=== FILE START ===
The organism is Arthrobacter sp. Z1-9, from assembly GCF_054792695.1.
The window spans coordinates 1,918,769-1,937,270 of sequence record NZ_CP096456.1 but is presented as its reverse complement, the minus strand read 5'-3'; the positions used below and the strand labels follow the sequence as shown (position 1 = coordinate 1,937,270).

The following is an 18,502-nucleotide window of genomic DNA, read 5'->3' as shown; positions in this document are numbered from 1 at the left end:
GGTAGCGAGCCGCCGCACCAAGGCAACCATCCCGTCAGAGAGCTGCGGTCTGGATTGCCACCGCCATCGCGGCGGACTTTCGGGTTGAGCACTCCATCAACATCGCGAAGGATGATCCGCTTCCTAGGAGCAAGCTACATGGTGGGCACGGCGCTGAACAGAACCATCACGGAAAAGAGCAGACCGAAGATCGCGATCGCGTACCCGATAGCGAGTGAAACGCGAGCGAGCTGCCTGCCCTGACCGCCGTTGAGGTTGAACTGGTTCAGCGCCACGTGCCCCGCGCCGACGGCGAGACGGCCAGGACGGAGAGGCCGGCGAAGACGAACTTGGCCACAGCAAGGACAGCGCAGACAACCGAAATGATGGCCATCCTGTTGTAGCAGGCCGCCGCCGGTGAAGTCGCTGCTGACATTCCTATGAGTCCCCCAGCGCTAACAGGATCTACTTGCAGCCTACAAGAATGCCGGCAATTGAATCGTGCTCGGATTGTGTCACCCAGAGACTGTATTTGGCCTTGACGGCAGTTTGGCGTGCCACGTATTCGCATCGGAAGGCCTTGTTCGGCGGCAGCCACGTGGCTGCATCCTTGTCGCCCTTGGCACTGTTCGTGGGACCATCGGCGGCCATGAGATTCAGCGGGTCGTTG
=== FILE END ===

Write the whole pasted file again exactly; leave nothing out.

The organism is Arthrobacter sp. Z1-9, from assembly GCF_054792695.1.
The window spans coordinates 1,918,769-1,937,270 of sequence record NZ_CP096456.1 but is presented as its reverse complement, the minus strand read 5'-3'; the positions used below and the strand labels follow the sequence as shown (position 1 = coordinate 1,937,270).

The following is an 18,502-nucleotide window of genomic DNA, read 5'->3' as shown; positions in this document are numbered from 1 at the left end:
GGTAGCGAGCCGCCGCACCAAGGCAACCATCCCGTCAGAGAGCTGCGGTCTGGATTGCCACCGCCATCGCGGCGGACTTTCGGGTTGAGCACTCCATCAACATCGCGAAGGATGATCCGCTTCCTAGGAGCAAGCTACATGGTGGGCACGGCGCTGAACAGAACCATCACGGAAAAGAGCAGACCGAAGATCGCGATCGCGTACCCGATAGCGAGTGAAACGCGAGCGAGCTGCCTGCCCTGACCGCCGTTGAGGTTGAACTGGTTCAGCGCCACGTGCCCCGCGCCGACGGCGAGACGGCCAGGACGGAGAGGCCGGCGAAGACGAACTTGGCCACAGCAAGGACAGCGCAGACAACCGAAATGATGGCCATCCTGTTGTAGCAGGCCGCCGCCGGTGAAGTCGCTGCTGACATTCCTATGAGTCCCCCAGCGCTAACAGGATCTACTTGCAGCCTACAAGAATGCCGGCAATTGAATCGTGCTCGGATTGTGTCACCCAGAGACTGTATTTGGCCTTGACGGCAGTTTGGCGTGCCACGTATTCGCATCGGAAGGCCTTGTTCGGCGGCAGCCACGTGGCTGCATCCTTGTCGCCCTTGGCACTGTTCGTGGGACCATCGGCGGCCATGAGATTCAGCGGGTCGTTG